wonsaltwatereditor
WON SALTWATER EDITOR Merit McCrea baited this coastal yellowfin on 40-pound Izorline and a 9-inch live mackerel.

Wendy offers again, I look at her and she really does want to pull on the fish. A few turns later I pass off the rod and lower the boom on that fish, sinking steel deep into the chest of the 30-plus yellowfin. We’re ecstatic; we got tuna on our little coastal skiff!


It’s quiet again, we continue to drift. A fish comes aboard another boat in the distance. Over the water you can hear the high fives of success a long ways off.


It’s a half hour-later or more now and the afternoon is becoming evening. First my bait get’s nervous, pulls a few clicks from swell to swell. Then it’s hers, the clicker on her Avet LX starts to slowly rumble out, gaining speed as it goes.


She picks up the rod and slides the lever forward, makes a few steady turns and the line comes tight, pulls a little off the reel, then she’s winding. There is a little pressure but not much. She winds hard to keep the line taught, but it’s not even clear the fish is really on there.


She gets most of her line back and it’s straight up and down. The rod lunges hard and the fight is on. Having charged the boat and saved most of its energy it’s a massive back and forth tug of war. She’s on Izor 50-string, and after having pulled one hook she switched up to a 4/0 ringed circle.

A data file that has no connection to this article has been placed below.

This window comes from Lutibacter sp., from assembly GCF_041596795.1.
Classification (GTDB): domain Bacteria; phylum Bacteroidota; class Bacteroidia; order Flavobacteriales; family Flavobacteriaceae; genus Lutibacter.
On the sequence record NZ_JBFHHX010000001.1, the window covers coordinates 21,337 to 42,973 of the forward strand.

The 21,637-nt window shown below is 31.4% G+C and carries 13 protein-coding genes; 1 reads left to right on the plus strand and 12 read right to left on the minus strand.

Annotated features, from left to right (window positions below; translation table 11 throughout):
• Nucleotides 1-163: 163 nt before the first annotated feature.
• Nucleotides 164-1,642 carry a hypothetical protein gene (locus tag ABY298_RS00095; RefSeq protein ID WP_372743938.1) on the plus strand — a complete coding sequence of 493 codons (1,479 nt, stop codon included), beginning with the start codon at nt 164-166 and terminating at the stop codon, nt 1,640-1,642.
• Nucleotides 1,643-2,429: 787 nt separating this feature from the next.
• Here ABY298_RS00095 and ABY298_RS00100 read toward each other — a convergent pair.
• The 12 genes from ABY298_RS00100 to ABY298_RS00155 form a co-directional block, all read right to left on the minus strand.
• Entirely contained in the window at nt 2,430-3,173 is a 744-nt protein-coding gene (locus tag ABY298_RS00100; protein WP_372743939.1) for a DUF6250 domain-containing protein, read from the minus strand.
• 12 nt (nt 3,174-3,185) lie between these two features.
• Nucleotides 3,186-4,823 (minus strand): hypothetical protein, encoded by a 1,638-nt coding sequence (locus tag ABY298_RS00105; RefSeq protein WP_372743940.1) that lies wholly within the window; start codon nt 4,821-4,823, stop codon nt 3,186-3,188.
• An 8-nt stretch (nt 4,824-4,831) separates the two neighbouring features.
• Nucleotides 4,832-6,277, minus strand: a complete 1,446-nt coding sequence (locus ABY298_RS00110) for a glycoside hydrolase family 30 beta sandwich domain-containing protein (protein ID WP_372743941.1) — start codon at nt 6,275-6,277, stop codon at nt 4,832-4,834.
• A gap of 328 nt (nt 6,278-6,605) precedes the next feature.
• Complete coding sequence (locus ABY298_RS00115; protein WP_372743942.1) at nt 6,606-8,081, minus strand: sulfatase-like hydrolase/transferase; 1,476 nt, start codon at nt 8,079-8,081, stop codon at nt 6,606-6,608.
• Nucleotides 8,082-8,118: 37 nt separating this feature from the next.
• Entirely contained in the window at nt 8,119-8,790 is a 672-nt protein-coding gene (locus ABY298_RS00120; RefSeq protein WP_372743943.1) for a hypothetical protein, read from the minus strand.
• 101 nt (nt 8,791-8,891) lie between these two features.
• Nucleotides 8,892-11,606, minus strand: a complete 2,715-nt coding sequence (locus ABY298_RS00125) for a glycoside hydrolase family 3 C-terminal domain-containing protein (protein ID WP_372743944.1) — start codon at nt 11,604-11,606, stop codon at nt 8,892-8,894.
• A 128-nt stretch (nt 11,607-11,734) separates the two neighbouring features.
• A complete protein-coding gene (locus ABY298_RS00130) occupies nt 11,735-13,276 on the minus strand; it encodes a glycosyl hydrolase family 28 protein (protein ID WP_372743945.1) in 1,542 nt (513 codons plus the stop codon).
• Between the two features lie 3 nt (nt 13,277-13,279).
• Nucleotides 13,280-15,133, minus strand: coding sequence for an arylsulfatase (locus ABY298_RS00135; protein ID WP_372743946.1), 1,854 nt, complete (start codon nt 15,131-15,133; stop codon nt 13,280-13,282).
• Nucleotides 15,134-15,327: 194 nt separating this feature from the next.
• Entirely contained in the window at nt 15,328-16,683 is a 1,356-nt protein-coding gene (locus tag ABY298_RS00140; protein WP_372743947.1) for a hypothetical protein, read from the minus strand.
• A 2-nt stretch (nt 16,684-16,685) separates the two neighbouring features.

She goes to the rail, but it’s a little low. I pull out a big Pelican box for her to sit on. It’s back and forth around the bow. She doesn’t have to follow, the fish drags the bow as it circles. But each time she crosses the bow, 2 or 3 turns come onto the spool. I can see it’s hurting her, but she’s not giving up. She’s convinced it’s hurting the fish more, and that’s all that matters to her.


Finally a little shine down there, it must get murky at depth, the silhouette is pretty big. The fish comes into full view, I quietly break out a second gaff and set it where it’s ready. Some minutes later the fish is circling nearly to the surface on the outside. I go to the rail with the gaff and the fish digs deep as it circles under.